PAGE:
The time has come again to review some of the most-promising CD boxed sets hitting the shelves.

The cynics among us decry the act of repackaging old music in pretty new boxes, while music buffs drool over rarities, outtakes and remastered classic albums. That said, here is simply a sampling of the best new boxed sets on the market. Whatever your tastes, you’re likely to find something out there.

Get ready, get set and shop for the best deals. While some of these collections have hefty price tags, if you search for the right deals online, you might discover some ridiculously low sale prices. Most of the prices shown are taken from as of our press deadline.

Let’s dispense with the prosaic intro—and get to the goodies.


Blur 21

VIRGIN; 18 CDs, 3 DVDs; $175.70

If you’re surprised that this ’90s Britpop band has enough material for 18 CDs, you’re not alone. But just in time for the 21st anniversary of the release of their debut, Leisure, here it is: all seven studio albums, as well as more than five hours of previously unreleased material, three DVDs and a collectible book. There’s even a limited-edition, 7-inch vinyl single with a song that the band recorded under its original name, Seymour. It’s actually too much to list. Bandleader Damon Albarn has gone on to form such interesting groups as Gorillaz; Mali Music; The Good, the Bad and the Queen; and, most recently, Rocketjuice and the Moon. But here, you can hear his not-too-shabby beginnings.

Johnny Cash

The Complete Columbia Album Collection

LEGACY; 63 CDs; $255.99

This massive boxed set includes the Man in Black’s complete recorded output for Columbia Records, from 1958’s The Fabulous Johnny Cash, which featured his first No. 1 single, “Don’t Take Your Guns to Town,” to Highwayman 2 (released in 1990), his second collaboration with Waylon Jennings, Willie Nelson and Kris Kristofferson. Naturally, there’s a big ol’ color booklet with meticulous documentation and liner notes, but the emphasis here is on Cash’s music: from country and Western, gospel, blues and rockabilly, to folk and traditional ballads. Also included are two new singles compilations: the 28-song album Johnny Cash With His Hot and Blue Guitar, and the 55-track The Singles, Plus. Cash may have recorded some weaker material at certain points in his career, but as a body of work, this is the latest Holy Grail in recorded music.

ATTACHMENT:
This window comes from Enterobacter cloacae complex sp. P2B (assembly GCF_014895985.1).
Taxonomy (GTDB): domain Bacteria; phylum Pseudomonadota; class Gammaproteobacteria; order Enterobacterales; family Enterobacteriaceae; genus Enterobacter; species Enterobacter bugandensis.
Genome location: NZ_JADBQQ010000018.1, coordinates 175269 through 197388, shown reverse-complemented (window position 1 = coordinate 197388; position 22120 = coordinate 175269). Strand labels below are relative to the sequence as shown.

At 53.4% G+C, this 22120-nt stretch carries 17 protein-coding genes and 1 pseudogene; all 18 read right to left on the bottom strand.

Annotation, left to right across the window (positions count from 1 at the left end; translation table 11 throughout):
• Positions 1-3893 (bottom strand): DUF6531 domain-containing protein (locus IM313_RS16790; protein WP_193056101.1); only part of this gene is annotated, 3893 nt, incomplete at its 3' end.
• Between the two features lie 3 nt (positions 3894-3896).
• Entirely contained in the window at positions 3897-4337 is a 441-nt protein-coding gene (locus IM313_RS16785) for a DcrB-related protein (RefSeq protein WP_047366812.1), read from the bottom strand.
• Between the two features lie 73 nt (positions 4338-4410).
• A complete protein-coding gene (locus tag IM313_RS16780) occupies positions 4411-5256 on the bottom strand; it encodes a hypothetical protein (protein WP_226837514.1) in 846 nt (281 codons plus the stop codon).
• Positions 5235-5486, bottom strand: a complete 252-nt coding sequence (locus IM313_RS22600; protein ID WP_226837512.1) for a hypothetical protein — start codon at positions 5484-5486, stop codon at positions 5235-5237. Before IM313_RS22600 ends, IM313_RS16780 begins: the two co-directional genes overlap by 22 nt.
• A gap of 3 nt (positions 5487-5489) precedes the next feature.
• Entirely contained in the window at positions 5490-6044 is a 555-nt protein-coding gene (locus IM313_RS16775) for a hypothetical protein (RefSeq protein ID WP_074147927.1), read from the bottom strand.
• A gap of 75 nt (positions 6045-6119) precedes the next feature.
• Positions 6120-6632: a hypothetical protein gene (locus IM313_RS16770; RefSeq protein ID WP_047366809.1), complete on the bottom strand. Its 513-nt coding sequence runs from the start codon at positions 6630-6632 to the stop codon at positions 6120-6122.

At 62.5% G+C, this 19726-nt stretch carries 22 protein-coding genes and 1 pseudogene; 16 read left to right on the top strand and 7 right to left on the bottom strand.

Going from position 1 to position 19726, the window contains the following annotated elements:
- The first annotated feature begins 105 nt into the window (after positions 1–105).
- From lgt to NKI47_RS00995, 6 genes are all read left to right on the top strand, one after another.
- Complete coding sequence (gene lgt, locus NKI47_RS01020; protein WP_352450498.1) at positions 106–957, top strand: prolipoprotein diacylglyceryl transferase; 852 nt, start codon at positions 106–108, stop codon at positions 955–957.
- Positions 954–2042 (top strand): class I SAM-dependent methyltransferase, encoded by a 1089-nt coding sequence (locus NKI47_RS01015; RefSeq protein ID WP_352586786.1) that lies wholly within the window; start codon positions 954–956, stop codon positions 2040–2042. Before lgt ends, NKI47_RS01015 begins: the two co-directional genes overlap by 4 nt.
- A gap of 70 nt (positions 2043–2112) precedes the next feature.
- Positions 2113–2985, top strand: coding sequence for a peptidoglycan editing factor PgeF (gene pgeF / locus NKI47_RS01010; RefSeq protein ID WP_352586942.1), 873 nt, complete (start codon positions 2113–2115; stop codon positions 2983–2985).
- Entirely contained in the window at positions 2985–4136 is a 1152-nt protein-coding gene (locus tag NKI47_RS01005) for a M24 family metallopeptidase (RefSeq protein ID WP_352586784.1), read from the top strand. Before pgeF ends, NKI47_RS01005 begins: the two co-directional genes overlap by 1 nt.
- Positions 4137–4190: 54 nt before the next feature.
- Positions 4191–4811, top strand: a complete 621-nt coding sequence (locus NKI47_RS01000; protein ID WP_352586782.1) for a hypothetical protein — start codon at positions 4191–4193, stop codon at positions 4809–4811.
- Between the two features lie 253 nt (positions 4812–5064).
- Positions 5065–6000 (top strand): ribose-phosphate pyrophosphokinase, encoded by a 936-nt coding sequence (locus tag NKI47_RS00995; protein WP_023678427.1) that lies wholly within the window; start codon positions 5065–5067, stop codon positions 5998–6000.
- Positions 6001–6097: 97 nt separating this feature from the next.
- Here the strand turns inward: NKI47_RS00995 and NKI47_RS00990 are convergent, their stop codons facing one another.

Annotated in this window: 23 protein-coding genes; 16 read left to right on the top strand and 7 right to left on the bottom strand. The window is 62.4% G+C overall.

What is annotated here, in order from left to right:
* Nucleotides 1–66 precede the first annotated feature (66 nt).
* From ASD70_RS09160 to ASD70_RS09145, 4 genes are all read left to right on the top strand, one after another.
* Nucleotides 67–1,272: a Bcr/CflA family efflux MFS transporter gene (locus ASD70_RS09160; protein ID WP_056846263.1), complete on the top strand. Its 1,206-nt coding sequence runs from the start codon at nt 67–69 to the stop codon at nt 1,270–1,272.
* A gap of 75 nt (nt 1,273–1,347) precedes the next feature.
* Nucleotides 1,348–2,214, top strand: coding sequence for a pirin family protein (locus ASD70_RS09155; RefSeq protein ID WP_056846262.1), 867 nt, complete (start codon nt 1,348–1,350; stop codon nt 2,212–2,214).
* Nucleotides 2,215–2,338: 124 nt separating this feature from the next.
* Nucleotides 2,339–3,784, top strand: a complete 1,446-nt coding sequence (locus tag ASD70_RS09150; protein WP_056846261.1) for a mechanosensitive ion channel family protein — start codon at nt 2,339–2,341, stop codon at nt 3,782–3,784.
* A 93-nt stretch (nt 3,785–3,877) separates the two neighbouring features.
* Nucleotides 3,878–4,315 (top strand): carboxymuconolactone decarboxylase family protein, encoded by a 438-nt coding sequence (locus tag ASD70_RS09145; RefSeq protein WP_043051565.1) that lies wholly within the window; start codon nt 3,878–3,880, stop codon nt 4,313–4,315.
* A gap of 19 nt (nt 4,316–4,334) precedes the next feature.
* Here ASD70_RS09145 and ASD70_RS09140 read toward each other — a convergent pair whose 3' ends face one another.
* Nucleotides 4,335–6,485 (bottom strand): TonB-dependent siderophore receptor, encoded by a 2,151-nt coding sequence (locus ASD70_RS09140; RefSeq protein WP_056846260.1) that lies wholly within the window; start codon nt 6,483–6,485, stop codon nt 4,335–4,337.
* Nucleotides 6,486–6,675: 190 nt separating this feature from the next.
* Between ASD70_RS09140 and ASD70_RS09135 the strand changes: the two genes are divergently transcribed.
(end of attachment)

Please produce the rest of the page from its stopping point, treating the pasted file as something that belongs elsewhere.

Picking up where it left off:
The English Beat

The Complete Beat

SHOUT! FACTORY; 5 CDs; $35.31

With songs such as “Mirror in the Bathroom,” “I Confess,” “Hands Off … She’s Mine” and “Twist and Crawl,” memories of ’80s two-tone ska will come flooding back. A total of 79 tracks are spread across these five discs. Included are remasters and expanded versions of the band’s three studio albums, two extras discs full of 12-inch mixes and dubs, some Peel Sessions, and four cuts recorded live in Boston in November 1982.

Woody Guthrie

Woody at 100: The Woody Guthrie Centennial Collection


Maybe you heard about this set from the flood of publicity that heralded its release last summer to celebrate the 100th anniversary of the folk legend’s birth. This 57-song set documents the work of one of the most important and influential singer-songwriters of the last century (he died in 1967), touching just the tip of a 3,000-song iceberg. The beautifully bound, 154-page book features art essays. The music includes some of his earliest recordings, some rare radio shows, 21 previously unreleased performances and six never-before-heard original songs. Many kids learn “This Land Is Your Land” in school, but Guthrie was way more than that. Folk music—indeed, all music—would not have been what it is today without him.


Strange Euphoria

EPIC LEGACY; 4 CDs, 1 DVD; $34.99

Ann and Nancy Wilson, rock ‘n’ roll’s best sister act—who released a brand-new album this year as well—may have experienced ups and downs throughout their 36-year career, but enjoying the highs always has been worth enduring the lows. This boxed set is way more than simply a repackaging of the hits: It’s the first multi-label, career-spanning compendium for the band, jam-packed with album and demo versions of familiar hits (so you can compare and contrast), rarities, live tracks and outtakes. The DVD is a 55-minute live performance of the young band in 1976 (around the time I developed a crush on both sisters). There are tracks representing the pre-Heart group Ann Wilson and the Daybreaks, and the Wilsons’ late-period side project, the Lovemongers. The fourth CD is an EP compiling Heart’s uncanny Led Zeppelin covers.

Various Artists

Philadelphia International Records: The 40th Anniversary Box Set

HARMLESS; 10 CDs; $68.48